You want to see something that makes a trailer-load of dodgy mortgage derivatives look like an old-fashioned savings bond? Look at the Greek government’s crafty technique for borrowing money without having to put any new debt on the books. It’s a fascinating financial instrument dreamed up by our old buddies at Goldman Sachs — and the debt goes right back to Greek banks.
A little background: Governments in the European Union cannot just go borrowing money willy-nilly, at least in theory. Under the terms of the Maastricht treaty, which established the European Union and led to the creation of the euro, EU states are supposed to keep their government deficits below 3 percent of GDP, and total government debt is not to exceed 60 percent of GDP. Greece has never been particularly good about meeting its Maastricht obligations, but even the Mssrs. Magoo in Brussels could not ignore Athens’s profligate ways forever. So the Greeks needed a way to borrow some money without having to issue bonds or engage in other conventional debt-financing measures that would put the debt on the national books.
So they called Goldman Sachs, the bank that seems dead-set on living up to Rolling Stone’s description of it as a “giant vampire squid wrapped around the face of humanity.” Goldman Sachs loves to help distressed governments borrow money — and then get the risk onto somebody else’s books as quickly as possible. Example: After helping the all-but-formally-bankrupt state government in California borrow a heap of money through issuing new bonds and collecting a multimillion-dollar fee, Goldman recommended to its clients that they be wary of the bonds — which was likely good advice, as Sacramento’s finances are a mess.
But governments don’t just put bonds on the market; they engage in all kinds of complicated financial transactions, often for very good reasons. One of the things governments sometimes do is called a currency swap, which is basically a bet on the fluctuations of their own currency and those of foreign countries. Currency swaps can be useful, because they help governments hedge the risk of sudden changes in foreign-exchange rates. When the Greeks came looking for some spare change, Goldman created a special kind of foreign-exchange swap, called a cross-currency swap, that essentially allowed the Greek government to borrow money without being seen to do so.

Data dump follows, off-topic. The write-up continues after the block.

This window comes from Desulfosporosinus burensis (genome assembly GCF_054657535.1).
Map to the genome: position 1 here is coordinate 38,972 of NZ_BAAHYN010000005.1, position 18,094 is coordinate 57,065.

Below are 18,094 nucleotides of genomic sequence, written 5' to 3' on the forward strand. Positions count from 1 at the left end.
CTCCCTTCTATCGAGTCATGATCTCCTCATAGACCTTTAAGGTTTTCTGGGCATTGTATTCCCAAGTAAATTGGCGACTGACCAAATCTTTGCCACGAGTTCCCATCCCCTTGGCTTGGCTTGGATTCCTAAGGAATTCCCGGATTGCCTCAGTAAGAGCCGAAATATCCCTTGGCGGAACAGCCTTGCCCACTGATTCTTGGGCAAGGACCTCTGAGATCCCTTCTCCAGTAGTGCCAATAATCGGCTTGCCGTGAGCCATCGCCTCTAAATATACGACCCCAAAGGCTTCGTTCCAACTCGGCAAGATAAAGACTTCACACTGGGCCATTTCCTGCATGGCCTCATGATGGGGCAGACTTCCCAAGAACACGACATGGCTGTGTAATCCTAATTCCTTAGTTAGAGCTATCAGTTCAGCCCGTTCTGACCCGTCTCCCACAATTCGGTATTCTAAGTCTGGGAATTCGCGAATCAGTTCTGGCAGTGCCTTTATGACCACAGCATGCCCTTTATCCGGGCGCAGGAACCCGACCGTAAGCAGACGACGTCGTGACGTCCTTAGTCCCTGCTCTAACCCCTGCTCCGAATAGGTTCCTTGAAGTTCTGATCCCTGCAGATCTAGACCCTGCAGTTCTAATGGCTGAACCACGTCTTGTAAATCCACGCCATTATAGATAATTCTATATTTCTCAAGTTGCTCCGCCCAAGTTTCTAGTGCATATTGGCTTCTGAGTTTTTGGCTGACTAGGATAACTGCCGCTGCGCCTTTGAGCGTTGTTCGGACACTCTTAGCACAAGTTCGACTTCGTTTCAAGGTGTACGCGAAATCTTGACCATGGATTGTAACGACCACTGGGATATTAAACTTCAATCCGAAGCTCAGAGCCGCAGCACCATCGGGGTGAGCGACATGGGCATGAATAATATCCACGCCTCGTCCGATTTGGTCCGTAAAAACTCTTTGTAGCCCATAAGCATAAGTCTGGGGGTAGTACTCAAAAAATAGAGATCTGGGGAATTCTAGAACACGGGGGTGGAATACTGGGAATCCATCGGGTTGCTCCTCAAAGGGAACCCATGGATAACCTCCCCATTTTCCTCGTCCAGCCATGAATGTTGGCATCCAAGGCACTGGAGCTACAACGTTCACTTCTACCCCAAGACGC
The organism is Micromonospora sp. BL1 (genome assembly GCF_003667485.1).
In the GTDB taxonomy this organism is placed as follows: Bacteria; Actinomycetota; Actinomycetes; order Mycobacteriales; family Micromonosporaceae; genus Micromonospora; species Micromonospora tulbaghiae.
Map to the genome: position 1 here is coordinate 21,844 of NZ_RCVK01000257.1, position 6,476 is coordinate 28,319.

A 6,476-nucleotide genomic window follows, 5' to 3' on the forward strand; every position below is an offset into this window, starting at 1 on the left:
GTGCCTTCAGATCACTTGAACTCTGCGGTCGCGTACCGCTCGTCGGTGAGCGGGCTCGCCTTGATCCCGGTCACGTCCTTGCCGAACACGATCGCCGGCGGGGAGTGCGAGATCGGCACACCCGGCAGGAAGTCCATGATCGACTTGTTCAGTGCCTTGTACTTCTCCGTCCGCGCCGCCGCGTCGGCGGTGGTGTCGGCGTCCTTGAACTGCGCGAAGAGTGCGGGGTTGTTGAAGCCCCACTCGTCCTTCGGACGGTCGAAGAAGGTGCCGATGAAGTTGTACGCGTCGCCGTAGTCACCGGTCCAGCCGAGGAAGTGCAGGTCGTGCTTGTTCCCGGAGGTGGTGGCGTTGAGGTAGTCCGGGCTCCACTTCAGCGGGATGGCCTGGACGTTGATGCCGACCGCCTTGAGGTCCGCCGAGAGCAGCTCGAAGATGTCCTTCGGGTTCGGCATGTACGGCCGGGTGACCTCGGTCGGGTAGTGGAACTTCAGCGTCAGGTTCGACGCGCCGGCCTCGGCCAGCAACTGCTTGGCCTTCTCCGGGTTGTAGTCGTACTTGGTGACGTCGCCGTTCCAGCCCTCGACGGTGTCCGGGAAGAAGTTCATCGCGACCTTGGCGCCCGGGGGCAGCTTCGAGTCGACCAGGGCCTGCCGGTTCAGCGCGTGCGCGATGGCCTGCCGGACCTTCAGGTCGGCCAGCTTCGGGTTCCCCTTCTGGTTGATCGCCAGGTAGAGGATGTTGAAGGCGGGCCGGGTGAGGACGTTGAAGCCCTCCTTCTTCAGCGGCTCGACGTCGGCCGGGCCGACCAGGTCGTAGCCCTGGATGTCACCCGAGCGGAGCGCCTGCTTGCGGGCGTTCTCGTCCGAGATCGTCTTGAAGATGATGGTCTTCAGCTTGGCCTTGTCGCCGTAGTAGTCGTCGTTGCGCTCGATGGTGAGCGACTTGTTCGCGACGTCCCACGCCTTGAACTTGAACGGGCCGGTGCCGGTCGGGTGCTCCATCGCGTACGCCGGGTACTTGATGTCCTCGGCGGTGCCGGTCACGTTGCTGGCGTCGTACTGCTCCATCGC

As the Spiegel reports, Goldman simply made up exchange rates, which allowed the Greeks to swap an amount of one currency for a different amount of another currency — taking about $1 billion out of the transaction. This money will have to be paid back, but it did not show up on the books as sovereign debt. There’s nothing illegal about that, but there’s plenty that’s sneaky. The European authorities do not keep a very close eye on financial derivatives of this sort, so this Trojan Horse financing didn’t show up for some time.
Greece isn’t alone in doing this: Italy apparently has been doing this for years. Felix Salmon reports that Goldman helped create something with the deliciously Wagnerian name of Aries Vermoegensverwaltungs to help Germany hide some sovereign debt. And the guys at Goldman Sachs are no fools: They sold those Greek swaps to a Greek bank back in 2005.
The European Union today will convene an emergency meeting to stave off the possibility that Greece will default on its sovereign debt. Something on the order of a national bailout is probably in the works, and Greece may not be the end of it: Portugal, Italy, Ireland, and Spain — collectively known, with Greece, as the PIIGS — all are in critical condition. And it’s not just their public finances: The financial bubble was not only an American phenomenon (arguably, it was not even principally an American phenomenon), and Europe’s banks went way out on a financial limb, getting themselves fatly leveraged up and making enormous loans in the now-fragile boomtown economies of Eastern Europe. Many of those banks have exposures to Eastern Europe — alone — that exceed their countries’ GDPs.